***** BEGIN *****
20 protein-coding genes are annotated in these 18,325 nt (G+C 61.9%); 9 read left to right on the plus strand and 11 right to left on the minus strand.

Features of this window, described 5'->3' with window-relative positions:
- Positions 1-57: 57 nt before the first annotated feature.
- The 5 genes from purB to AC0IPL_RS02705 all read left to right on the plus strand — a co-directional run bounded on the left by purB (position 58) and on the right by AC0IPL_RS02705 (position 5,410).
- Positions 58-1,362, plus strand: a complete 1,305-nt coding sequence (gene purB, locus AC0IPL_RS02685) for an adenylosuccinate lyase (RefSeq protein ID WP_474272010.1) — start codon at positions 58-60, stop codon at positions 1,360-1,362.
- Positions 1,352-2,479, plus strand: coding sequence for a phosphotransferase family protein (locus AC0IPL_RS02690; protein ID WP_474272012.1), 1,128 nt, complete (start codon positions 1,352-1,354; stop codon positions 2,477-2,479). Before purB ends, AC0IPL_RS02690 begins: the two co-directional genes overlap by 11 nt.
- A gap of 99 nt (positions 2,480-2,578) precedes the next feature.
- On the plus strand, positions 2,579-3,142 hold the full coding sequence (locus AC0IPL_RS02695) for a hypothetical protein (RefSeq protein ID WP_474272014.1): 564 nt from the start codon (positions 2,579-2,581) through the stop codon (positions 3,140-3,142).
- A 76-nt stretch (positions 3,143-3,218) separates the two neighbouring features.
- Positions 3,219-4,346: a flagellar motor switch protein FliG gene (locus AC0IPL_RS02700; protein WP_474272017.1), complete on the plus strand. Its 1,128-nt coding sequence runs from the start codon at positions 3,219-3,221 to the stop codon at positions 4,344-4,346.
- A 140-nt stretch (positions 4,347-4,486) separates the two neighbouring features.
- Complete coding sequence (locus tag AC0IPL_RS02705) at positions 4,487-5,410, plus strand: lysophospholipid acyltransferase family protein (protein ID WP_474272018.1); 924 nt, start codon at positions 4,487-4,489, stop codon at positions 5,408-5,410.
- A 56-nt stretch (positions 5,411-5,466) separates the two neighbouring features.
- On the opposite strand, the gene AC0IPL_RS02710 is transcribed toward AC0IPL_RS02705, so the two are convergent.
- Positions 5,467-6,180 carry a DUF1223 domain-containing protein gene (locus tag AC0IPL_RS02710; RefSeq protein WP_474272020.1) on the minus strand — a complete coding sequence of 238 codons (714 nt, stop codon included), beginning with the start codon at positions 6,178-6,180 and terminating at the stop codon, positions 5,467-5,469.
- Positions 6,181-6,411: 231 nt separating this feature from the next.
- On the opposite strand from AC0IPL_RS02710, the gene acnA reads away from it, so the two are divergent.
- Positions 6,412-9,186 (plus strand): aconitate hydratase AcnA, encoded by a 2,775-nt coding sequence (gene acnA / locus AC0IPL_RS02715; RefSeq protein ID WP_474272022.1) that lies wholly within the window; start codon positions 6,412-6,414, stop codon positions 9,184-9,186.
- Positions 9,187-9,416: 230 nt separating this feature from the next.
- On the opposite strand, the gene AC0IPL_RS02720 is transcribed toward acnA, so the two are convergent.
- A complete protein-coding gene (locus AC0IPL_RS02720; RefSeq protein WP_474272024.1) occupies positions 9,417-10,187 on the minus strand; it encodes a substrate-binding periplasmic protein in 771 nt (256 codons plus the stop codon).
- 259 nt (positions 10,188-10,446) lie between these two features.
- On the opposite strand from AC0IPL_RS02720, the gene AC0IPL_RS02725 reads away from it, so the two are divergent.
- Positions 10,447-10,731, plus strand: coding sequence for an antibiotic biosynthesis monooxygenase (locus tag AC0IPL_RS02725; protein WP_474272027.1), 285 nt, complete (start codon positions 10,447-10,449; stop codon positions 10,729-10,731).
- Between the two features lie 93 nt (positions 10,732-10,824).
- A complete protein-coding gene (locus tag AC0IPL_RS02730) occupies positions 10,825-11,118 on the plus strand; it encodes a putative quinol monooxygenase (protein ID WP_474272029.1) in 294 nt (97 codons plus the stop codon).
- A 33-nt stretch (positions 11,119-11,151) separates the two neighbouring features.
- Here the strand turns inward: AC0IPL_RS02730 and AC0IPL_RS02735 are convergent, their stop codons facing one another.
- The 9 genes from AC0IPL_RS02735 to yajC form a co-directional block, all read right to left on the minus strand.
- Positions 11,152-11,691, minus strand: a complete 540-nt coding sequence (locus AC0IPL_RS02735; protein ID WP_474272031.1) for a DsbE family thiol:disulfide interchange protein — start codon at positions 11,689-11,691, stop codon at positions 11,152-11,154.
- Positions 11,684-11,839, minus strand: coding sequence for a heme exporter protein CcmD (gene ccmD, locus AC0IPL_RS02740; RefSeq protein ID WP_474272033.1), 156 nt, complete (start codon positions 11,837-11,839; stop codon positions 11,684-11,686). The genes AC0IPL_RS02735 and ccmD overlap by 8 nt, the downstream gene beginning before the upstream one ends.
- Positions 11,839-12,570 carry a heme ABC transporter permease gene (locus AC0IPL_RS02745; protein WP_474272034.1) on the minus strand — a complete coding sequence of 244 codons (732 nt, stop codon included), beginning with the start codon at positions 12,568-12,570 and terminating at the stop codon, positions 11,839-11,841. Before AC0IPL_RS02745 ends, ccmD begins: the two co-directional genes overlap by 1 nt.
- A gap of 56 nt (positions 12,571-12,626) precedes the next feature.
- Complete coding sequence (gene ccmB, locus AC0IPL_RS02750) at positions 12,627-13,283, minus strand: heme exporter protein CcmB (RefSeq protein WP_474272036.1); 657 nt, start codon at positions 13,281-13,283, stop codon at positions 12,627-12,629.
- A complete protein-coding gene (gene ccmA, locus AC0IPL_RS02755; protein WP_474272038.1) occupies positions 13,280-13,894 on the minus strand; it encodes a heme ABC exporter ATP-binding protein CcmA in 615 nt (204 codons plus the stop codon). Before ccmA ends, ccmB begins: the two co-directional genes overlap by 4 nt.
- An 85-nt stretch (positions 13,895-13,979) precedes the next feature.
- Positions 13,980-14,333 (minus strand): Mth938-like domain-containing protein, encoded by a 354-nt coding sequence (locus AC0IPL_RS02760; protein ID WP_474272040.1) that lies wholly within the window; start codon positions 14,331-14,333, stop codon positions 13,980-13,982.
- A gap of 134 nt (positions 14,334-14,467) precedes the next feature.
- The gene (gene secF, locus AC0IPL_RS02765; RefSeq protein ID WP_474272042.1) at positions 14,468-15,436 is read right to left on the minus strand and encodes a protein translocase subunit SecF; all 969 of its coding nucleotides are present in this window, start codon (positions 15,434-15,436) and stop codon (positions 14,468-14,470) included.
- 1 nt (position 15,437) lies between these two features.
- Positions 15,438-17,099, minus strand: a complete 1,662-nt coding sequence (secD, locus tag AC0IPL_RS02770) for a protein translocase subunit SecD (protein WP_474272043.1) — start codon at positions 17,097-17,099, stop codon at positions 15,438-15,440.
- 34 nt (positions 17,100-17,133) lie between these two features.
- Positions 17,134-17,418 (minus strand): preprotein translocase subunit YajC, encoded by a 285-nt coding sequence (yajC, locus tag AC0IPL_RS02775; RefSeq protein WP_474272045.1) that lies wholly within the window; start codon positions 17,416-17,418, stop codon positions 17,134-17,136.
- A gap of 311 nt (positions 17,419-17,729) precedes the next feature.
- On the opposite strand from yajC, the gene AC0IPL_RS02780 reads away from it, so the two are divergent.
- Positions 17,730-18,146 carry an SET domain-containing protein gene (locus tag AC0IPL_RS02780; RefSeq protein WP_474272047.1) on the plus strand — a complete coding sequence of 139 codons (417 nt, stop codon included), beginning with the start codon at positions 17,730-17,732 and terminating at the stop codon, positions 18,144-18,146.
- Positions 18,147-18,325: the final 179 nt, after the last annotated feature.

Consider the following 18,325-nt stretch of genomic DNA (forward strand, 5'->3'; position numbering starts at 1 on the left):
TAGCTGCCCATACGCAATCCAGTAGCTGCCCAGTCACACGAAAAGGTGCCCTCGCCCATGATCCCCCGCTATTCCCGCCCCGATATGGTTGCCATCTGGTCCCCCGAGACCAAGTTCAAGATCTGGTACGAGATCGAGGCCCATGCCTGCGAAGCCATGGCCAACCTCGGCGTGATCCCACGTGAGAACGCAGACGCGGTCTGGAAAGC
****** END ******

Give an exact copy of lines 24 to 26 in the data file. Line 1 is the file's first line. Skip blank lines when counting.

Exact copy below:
- Positions 10,447-10,731, plus strand: coding sequence for an antibiotic biosynthesis monooxygenase (locus tag AC0IPL_RS02725; protein WP_474272027.1), 285 nt, complete (start codon positions 10,447-10,449; stop codon positions 10,729-10,731).
- Between the two features lie 93 nt (positions 10,732-10,824).
- A complete protein-coding gene (locus tag AC0IPL_RS02730) occupies positions 10,825-11,118 on the plus strand; it encodes a putative quinol monooxygenase (protein ID WP_474272029.1) in 294 nt (97 codons plus the stop codon).